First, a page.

Flooding investment into cleantech – the bloom of decarbonization

Cleantech is short for “clean technology” and often used interchangeably with the term “greentech”. Cleantech refers to companies, projects, and technologies that aim to improve environmental sustainability. From an investor’s perspective it means investing in clean energy, green products or services and technologies that are used to limit harmful environmental impacts.

Financially sustainable

The modern cleantech business looks more financially sustainable than it was a decade ago when more than half of the venture capital investors lost money over their investments in the field.

According to BloombergNEF, a research firm, last year, more than $500bn investment was poured into “energy transition” which is an umbrella term for decarbonising sectors such as the energy, transport and agriculture. PWC, a consultancy company, estimates that between 2013 and 2020 venture capital investments in climate tech grew at five times of the rate of the overall global startup funding. The modern clean tech business looks more financially sustainable than it was a decade ago when more than half of the venture capital investors lost money over their investments in the field.

A prediction of success?

It is quite likely that the amount invested in clean tech is based on some solid predictions. Now, the whole landscape seems to be changing. The billionaire investor who backed up Impossible Foods (now valued at $10bn) and QuantumScape seems to have got the timing right. Similarly to Impossible Foods, Beyond Meat, its rival can also proves to tell a success story (it went public valued at $1.5bn and is now worth nearly $8bn). Tesla is another outstanding example for the potential in the cleantech industry. The value of the electric-car pioneer increased from $1.7bn to around $700bn. when it went public in 2010. (Billions are pouring into the business of decarbonisation, 2021)

“The S&P Global Clean Energy Index has generated annualised total returns of more than 40% over the past three years, more than double those of the benchmark S&S 500 index of big American firms” according to the Economist.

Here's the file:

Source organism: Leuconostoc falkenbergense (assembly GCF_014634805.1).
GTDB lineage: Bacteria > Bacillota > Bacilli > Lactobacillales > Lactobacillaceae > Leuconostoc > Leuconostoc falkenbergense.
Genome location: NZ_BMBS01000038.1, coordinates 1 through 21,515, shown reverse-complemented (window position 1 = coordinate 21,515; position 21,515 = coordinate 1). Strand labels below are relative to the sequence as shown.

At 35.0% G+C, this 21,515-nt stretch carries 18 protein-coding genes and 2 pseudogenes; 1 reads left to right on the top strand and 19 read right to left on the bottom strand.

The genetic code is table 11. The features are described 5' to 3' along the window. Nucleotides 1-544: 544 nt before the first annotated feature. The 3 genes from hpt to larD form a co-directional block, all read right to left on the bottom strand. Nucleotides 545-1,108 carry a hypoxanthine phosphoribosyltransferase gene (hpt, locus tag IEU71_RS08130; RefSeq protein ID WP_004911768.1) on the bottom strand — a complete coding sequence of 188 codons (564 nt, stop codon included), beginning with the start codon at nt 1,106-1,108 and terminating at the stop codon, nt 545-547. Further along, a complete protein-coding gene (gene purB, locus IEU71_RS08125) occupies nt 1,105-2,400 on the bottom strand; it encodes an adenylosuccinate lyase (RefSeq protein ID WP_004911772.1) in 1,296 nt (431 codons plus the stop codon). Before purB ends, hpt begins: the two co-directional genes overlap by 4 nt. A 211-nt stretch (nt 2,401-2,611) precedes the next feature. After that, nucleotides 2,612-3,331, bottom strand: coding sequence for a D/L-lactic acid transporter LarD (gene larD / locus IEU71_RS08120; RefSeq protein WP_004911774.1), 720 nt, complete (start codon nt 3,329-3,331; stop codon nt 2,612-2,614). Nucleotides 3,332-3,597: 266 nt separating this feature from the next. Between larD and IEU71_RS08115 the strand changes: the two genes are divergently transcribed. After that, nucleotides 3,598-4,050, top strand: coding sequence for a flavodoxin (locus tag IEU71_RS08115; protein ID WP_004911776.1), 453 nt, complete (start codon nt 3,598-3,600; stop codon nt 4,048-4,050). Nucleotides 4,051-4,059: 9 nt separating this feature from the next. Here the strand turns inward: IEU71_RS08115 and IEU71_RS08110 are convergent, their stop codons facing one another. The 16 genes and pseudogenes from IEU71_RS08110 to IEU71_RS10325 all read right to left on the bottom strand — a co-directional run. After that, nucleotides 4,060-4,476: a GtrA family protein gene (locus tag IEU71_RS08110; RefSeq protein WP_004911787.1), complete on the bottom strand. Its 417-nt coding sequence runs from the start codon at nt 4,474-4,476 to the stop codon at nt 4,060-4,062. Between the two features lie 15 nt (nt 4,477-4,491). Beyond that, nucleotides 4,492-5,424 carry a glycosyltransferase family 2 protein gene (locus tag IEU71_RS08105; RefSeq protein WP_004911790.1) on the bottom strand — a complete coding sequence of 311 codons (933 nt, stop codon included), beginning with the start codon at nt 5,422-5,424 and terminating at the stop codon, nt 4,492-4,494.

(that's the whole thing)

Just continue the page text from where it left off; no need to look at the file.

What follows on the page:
Widespread involvement

Furthermore, not only venture capitals are heavily investing in cleantech nowadays. There are states, philanthropists and big businesses getting involved, too.

The European Commission is collaborating with Breakthrough Energy Catalyst on a $1bn initiative to build large-scale projects for clean technologies. Bill Gates, Founder of Breakthrough Energy, said: “Decarbonising the global economy is the greatest opportunity for innovation the world has ever seen. Europe will play a critical role, having demonstrated an early and consistent commitment to climate and longstanding leadership in science, engineering, and technology. Through this partnership, Europe will lay solid ground for a net-zero future in which clean technologies are reliable, available, and affordable for all.” Britain has also announced plans to invest $235m in climate-related technologies.

Finally, big corporations are also realizing that their hollow commitments and greenwashing are simply not enough and will not be tolerated on the market either. They are now directly investing in climate tech and between 2017 and 2020 such investment was over $58bn.

It seems that raising capital will not be much of an issue. However, we need more collaborations and more willingness. We also need to look beyond cleantech and see that there is simply so much to do. As Fatih Birol, executive director of the Paris-based International Energy Agency (IEA), recently warned us “We need even more countries and businesses to get on board; we need to redouble efforts to bring energy access to all those who currently lack it, and we need to tackle emissions from the vast amounts of existing energy infrastructure in use worldwide that threaten to put our shared goals out of reach.”

Andrea Nyilas is a Life Cycle Assessment and Sustainability Consultant and a Sustainability and Environmental journalist. She holds a Master of Science degree in Environmental Sciences and Policy from Central European University, in addition to a Master of Arts degree in Economics from the Corvinus University of Budapest. She is particularly interested in circular economy, natural resource management, and waste reduction.